“No!” Pastore interrupted. “They will not do 40 to 50 cases! That’s the point of a new code!”
“I think what we’ll do is try to come up with some kind of concrete language” to address the issue, Pollack said.
“This has become now a lawyers legal meeting,” Kelsen said, trying to move on to additional issues.
“This is a legal document,” Sklaroff replied.
“We have opened it up to say we want to hear comments, we’re receptive to them, we’re standing by, but could we not take that section and consider it at the next session after we’ve had some meaningful responses?” Kelsen said.
The issue was not revisited on February 28, although the ZCC is planning a “lawyer’s meeting” at which the specifics of these points of legal practice will be discussed.
As the 150-minute meeting on February 18 shaped up, this process—intensive discussion of whether, and if so, how, specific code language should be revised—prompted Zoning Code Commissioner and City Councilman Bill Green to reiterate his concerns about the kind of debate that will happen in City Council, if the code moves forward on schedule.
“In the last 35 minutes I’ve heard at least 10 comments from the public that reaction has been, ‘Oh yes, I see your point, draft specific language, let’s look at that, and we’re two and a quarter pages through this comment document. I can assure you the conversation that we’re having here and that is the back and forth dialogue—City Council hearings are not the place to resolve this kind of specific issue. We’re not going to set up a room for people on one side and the commission on another for people to go through this in detail, and make these kind of adjustments we’ve been making,” Green said.
“This two hours has been time extremely well-spent and we should spend as much time as possible to make sure we have gone through, with everybody, every single comment that they have so that we can have the benefit of this back-and-forth before it comes to us. Because if people come and testify in the way that they’re talking about here, it’s just going to make us nervous, and unwilling to act. We’ll say go work it out. It just demonstrates that this kind of dialogue is needed before it goes to City Council. I think this two hours has made that clear.”
Representatives of community groups praised the productivity of the dialogue, but worried that not everything on the agenda could be addressed before ZCC’s vote, scheduled for March 2.
“How many more meetings are we going to have?” Giles asked.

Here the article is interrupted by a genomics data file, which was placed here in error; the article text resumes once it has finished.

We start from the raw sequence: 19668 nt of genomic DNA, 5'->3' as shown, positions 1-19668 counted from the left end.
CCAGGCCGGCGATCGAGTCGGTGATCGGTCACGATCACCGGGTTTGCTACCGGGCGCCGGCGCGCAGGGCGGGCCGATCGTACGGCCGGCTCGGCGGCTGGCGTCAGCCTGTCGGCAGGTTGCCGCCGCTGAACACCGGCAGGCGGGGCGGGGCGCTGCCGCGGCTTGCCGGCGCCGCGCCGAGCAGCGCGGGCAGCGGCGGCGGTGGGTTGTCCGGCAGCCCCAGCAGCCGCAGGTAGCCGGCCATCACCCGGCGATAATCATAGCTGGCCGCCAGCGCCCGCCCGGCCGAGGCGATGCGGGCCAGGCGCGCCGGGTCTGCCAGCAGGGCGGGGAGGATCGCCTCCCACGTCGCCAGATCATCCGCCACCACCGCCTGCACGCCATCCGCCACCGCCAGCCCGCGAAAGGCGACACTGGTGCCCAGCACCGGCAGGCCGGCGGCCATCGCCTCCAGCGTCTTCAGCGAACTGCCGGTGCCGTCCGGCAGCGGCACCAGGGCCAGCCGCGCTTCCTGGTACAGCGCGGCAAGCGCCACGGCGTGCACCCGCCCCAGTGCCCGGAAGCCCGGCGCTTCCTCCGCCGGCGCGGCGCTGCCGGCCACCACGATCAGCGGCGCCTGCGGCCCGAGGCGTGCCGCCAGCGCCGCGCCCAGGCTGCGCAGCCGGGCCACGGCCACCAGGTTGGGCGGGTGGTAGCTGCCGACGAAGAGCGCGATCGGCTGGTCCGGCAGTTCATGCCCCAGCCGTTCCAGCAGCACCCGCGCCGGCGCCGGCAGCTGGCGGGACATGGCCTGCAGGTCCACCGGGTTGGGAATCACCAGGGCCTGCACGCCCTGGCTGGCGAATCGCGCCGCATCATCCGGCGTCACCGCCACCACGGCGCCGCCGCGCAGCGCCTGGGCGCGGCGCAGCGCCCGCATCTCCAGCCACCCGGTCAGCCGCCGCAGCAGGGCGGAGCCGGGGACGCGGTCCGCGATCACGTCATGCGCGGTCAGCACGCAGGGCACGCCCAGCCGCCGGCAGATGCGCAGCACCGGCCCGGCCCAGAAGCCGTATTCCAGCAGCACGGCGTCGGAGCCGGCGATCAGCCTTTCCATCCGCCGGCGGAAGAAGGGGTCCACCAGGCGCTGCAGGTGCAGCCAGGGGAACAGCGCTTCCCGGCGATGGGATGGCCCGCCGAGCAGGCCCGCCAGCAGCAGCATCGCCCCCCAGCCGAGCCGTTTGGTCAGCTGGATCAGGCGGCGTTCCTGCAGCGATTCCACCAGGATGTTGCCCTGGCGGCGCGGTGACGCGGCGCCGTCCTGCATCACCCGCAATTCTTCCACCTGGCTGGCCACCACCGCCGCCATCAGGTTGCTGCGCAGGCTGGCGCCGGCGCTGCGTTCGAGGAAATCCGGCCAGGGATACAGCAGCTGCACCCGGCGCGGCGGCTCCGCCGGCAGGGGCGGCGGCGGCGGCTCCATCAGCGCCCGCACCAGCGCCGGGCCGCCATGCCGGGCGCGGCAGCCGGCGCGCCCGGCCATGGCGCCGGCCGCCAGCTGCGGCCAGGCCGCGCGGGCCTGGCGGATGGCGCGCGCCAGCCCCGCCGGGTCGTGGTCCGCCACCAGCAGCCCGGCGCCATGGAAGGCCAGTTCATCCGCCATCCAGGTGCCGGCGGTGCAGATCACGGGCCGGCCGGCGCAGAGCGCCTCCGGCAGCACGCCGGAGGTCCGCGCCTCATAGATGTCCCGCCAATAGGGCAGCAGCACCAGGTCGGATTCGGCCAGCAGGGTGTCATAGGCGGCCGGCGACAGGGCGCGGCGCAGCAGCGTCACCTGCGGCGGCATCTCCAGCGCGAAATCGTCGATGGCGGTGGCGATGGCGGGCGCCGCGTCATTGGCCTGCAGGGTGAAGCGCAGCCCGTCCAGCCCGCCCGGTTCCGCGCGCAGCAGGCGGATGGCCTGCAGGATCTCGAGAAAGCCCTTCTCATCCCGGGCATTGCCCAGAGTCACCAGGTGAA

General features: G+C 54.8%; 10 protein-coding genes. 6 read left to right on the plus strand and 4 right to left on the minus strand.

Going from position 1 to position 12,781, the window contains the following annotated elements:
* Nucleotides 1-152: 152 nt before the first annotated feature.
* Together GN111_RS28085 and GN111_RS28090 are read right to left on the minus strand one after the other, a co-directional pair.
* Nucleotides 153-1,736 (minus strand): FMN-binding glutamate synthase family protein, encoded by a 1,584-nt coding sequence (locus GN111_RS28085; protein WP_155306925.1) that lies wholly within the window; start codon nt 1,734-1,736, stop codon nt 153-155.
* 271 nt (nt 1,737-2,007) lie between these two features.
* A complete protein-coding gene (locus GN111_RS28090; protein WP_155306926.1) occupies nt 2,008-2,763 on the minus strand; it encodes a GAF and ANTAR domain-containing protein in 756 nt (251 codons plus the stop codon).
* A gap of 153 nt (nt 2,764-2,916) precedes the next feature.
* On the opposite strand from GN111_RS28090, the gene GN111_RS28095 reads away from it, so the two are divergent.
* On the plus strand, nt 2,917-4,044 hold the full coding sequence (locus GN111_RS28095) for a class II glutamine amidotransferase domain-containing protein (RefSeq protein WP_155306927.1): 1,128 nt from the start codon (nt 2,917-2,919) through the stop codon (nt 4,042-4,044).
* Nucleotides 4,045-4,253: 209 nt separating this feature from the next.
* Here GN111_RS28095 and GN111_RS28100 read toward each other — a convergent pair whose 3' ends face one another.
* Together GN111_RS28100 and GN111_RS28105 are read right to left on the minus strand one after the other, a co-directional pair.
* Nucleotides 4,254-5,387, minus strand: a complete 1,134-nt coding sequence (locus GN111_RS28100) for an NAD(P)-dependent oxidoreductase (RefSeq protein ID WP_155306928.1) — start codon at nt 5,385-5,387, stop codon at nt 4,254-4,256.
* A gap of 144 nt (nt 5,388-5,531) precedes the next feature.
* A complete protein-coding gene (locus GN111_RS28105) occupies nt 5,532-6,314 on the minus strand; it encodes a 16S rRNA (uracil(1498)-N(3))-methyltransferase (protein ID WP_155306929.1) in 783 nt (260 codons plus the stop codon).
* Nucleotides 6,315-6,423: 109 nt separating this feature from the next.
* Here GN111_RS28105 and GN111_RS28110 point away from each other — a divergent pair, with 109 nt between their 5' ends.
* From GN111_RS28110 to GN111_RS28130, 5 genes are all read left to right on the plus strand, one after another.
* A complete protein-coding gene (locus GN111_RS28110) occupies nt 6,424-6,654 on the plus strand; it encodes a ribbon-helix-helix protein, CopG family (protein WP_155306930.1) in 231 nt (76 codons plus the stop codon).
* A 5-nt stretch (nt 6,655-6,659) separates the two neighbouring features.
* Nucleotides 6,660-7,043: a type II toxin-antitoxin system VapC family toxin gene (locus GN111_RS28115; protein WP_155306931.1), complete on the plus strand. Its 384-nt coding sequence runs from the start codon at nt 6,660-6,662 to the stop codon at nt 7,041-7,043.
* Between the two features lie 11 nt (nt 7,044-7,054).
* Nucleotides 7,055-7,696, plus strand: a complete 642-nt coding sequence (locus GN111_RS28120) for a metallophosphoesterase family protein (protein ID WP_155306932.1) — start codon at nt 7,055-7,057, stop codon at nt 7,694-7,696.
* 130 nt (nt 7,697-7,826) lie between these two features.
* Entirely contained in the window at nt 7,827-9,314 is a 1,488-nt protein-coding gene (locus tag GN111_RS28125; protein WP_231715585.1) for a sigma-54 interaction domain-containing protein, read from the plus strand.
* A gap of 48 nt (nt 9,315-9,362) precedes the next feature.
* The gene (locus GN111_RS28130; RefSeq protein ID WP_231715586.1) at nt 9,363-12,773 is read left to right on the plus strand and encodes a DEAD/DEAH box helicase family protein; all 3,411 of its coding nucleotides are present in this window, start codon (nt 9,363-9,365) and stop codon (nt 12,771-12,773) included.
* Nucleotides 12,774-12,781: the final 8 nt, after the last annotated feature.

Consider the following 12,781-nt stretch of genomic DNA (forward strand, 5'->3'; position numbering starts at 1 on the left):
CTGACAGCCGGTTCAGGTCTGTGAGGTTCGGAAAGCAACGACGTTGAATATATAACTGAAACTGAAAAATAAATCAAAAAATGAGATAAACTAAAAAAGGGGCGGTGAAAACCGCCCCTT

“We have one more scheduled,” Kelsen replied.
“Can we possibly get through this list in another two-hour meeting?” Schiavo asked. “We’re really able to make progress in this form. I very much regret that we haven’t been in this form for the past six months, where there’s been a real dialogue back and forth, rather than standing up in a meeting and making a statement, as we do with many of the Zoning Code Commission meetings. This is really working through the issues. This is having a meaningful dialogue. I really think one more meeting isn’t going to do the job.”
The February 28 meeting got through the agenda, at least, plowing through discussions of comments on development standards, parking, general and organizational issues, the “General Provisions” chapter, the Art and Historical Commissions, and nonconformities. While the ZCC satisfied some stakeholders with its rationale for decisions, and while no new fault lines opened, ongoing concerns about development regulation, scope, and processes perpetuated themselves yet again.
Kelsen and Gladstein opened the meeting by announcing a few substantive changes to the code. The time frame within which community meetings must be held was extended to 45 days. As discussed at the last full meeting of the ZCC, and in PlanPhilly’s last “Cutting through the Zoning Code,” lot sizes in the RSA-5 and RM-1 districts may be subdivided as small as 800 square feet and 960 square feet, respectively, so long as those lot sizes are contextually appropriate. And Gladstein made clear that L&I would not be referring applications to federal agencies, but that they would merely consult with agencies if they had authority over some component of a project.
Members of the development community continued their objections to the inclusion of design standards in the zoning code itself. Architect Jerry Roller aruged against self-certifying that such standards are met, and Neil Sklaroff suggested that where clients for large projects want a different design than permitted, design standards will create new appeals to the Zoning Board of Adjustment.